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Florida Regulator, Blues Plan Agree To Insurance Fix Proposed By Obama

Florida Insurance Commissioner Kevin McCarty said he will allow insurers to adopt President Barack Obama’s plan to extend current policies facing cancellation so that consumers can keep the coverage they have now. In fact, he was permitting plans to do that months before the president suggested it.

Most carriers will be unaffected because the state had already allowed Aetna, Humana, Coventry and Cigna to offer members the option of renewing their 2013 policies before the end of this year to avoid having to add the new benefits and higher costs associated with the Affordable Care Act. Florida Blue, the state’s largest insurer, was one big exception.

The proposal deals with policies purchased by individuals, not those provided through an employer.

Hours after Obama’s announcement Thursday, however, the state’s Blue Cross and Blue Shield affiliate said it planned to follow the president’s suggestion to extend policies, starting with 40,000 policyholders who were being canceled at the end of December. Eventually, all of its 300,000 policyholders could be given the same option when their policies expire next year.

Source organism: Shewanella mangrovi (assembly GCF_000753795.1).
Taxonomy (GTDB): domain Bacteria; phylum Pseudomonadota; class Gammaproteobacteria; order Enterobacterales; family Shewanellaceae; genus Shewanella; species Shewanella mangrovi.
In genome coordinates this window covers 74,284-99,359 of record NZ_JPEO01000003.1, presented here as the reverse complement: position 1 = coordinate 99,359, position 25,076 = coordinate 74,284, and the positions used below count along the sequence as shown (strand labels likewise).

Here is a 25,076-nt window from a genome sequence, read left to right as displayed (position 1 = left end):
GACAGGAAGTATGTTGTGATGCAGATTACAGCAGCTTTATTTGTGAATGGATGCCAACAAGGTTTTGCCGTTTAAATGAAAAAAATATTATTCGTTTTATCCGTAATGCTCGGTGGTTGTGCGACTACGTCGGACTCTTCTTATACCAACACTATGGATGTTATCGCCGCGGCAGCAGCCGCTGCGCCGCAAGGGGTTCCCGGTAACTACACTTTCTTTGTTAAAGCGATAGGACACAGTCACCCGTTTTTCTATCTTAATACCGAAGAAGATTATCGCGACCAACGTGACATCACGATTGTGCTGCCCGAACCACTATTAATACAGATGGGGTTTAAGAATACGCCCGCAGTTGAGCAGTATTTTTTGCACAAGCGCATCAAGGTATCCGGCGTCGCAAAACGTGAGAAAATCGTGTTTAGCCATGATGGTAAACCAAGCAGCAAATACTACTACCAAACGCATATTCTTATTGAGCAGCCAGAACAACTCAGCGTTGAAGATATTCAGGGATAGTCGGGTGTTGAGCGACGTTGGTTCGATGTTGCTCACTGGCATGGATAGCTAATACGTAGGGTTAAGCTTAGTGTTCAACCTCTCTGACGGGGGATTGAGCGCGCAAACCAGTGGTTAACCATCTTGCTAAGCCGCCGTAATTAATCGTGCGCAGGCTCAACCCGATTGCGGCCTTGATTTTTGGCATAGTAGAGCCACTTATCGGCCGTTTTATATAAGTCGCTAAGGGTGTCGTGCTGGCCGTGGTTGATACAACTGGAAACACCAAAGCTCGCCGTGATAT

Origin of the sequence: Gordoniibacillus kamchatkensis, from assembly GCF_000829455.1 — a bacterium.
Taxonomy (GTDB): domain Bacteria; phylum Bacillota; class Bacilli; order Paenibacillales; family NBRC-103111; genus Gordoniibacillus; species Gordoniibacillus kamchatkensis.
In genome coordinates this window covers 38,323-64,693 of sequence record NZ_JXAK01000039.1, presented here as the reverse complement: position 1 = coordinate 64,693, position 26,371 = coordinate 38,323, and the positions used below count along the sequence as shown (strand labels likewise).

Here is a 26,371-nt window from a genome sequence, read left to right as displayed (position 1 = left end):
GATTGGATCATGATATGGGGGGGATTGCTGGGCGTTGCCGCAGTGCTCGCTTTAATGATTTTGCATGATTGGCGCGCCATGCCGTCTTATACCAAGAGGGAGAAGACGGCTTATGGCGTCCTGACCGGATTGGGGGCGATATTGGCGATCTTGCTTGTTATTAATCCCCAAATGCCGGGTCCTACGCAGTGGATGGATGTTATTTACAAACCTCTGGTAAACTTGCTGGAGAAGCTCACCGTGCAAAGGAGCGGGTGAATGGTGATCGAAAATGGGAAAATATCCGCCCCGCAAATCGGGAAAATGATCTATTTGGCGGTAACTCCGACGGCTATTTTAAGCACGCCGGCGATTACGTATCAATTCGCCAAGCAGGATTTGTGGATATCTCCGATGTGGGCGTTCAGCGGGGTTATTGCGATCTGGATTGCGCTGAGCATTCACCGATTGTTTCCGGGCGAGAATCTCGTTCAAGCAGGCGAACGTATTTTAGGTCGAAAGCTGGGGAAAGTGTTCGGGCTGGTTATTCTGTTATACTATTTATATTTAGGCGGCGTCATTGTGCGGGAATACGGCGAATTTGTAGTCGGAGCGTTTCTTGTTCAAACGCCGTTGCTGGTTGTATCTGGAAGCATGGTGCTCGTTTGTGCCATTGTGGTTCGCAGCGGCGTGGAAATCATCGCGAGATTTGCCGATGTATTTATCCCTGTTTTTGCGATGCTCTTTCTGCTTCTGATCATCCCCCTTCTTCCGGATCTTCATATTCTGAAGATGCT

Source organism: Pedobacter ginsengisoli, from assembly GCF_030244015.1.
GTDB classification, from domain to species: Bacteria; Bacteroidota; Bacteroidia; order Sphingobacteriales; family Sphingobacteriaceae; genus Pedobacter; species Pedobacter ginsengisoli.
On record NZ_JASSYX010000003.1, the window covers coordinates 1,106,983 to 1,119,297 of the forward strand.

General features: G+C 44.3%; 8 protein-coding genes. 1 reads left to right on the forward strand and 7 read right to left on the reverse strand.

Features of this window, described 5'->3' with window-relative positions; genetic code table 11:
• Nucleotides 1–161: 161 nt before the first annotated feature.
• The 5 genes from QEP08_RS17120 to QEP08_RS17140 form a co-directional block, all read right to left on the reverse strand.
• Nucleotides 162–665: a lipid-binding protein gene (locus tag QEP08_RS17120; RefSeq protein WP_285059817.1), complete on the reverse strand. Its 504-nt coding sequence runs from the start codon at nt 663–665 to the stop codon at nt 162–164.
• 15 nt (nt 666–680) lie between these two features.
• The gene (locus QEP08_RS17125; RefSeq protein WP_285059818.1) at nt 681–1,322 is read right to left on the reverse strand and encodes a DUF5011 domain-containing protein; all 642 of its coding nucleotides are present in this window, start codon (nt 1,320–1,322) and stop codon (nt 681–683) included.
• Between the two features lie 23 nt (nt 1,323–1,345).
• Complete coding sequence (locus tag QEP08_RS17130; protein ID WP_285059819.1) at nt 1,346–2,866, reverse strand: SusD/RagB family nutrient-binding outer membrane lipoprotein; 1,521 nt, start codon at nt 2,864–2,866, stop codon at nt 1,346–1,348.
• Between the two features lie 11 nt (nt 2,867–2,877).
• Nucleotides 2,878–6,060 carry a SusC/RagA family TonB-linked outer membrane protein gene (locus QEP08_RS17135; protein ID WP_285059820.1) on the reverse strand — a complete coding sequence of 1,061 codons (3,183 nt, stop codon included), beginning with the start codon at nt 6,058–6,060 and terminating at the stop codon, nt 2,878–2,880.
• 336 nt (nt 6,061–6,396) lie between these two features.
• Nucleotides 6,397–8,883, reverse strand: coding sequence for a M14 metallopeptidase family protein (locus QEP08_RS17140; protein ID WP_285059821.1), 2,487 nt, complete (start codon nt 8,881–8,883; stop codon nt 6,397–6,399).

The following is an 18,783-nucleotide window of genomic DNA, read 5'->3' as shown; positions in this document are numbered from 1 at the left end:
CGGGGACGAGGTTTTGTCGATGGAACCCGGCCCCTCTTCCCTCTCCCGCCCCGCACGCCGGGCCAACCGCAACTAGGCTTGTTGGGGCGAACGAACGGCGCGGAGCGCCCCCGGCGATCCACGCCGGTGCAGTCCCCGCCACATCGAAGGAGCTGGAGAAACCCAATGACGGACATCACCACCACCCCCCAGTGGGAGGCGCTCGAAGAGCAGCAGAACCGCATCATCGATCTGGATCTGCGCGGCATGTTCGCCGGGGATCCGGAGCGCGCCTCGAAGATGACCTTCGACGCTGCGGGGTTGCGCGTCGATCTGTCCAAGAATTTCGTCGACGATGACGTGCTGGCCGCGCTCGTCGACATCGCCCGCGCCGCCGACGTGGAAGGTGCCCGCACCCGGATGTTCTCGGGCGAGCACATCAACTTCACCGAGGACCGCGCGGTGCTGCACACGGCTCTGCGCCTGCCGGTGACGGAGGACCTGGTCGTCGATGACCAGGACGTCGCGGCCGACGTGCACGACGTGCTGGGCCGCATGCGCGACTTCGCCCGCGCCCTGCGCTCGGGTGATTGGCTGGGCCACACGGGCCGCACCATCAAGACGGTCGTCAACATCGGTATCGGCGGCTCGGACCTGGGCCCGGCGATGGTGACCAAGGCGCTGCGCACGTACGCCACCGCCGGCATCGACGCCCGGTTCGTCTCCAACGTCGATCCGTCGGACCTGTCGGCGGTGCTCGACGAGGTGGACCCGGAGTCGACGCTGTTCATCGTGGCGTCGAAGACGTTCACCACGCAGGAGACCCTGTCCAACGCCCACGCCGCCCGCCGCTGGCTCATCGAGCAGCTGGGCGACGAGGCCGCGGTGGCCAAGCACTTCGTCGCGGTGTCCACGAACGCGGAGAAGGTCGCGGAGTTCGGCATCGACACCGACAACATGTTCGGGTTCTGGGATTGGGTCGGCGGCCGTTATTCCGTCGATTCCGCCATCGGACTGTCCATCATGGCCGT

McCarty said Florida Blue would not raise rates on policyholders whose coverage was slated to end in December because it’s too late for the insurer to meet the state’s 45 days notice requirement to consumers.

Florida Blue Senior Vice President Jon Urbanek said many of policies being canceled in December offered limited benefits, for instance, covering hospital care only or physician care only.

Florida Blue will allow members to continue their existing coverage or explore new plan options under the health law.  Affected members will receive letters informing them that they can keep their current plans through 2014.  The company is examining the impact on small group plans.

McCarty, an outspoken critic of the health law, said he did not know how many policyholders in Florida have taken insurers up on offers to renew their current policies before the end of the year. He said several other states, including Arkansas and Mississippi, have offered insurers and policyholders the same options.

The president’s plan to extend 2013 policies into next year should have been done months ago, he said. “At best, it’s a temporary fix because this just kicks the can down the road,” in terms of letting policyholders hold onto their current plans.

McCarty worries the strategy will impact insurers selling coverage in the federal insurance marketplace because they might be left with older, sicker enrollees. That could drive up costs and lead to higher premiums in 2015, he said.